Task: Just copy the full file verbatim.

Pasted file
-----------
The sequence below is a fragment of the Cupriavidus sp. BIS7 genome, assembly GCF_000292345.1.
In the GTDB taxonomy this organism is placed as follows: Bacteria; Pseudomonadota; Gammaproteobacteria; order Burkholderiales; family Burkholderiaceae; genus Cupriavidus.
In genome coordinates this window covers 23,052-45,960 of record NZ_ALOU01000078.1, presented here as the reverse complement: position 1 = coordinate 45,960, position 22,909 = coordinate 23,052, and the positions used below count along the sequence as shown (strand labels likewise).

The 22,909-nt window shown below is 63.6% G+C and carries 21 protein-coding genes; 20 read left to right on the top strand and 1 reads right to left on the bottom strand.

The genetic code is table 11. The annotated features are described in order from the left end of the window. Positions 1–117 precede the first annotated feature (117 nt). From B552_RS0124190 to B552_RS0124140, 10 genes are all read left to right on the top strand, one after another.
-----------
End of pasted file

The sequence below is a fragment of the Cupriavidus sp. BIS7 genome, assembly GCF_000292345.1.
In the GTDB taxonomy this organism is placed as follows: Bacteria; Pseudomonadota; Gammaproteobacteria; order Burkholderiales; family Burkholderiaceae; genus Cupriavidus.
In genome coordinates this window covers 23,052-45,960 of record NZ_ALOU01000078.1, presented here as the reverse complement: position 1 = coordinate 45,960, position 22,909 = coordinate 23,052, and the positions used below count along the sequence as shown (strand labels likewise).

The 22,909-nt window shown below is 63.6% G+C and carries 21 protein-coding genes; 20 read left to right on the top strand and 1 reads right to left on the bottom strand.

The genetic code is table 11. The annotated features are described in order from the left end of the window. Positions 1–117 precede the first annotated feature (117 nt). From B552_RS0124190 to B552_RS0124140, 10 genes are all read left to right on the top strand, one after another.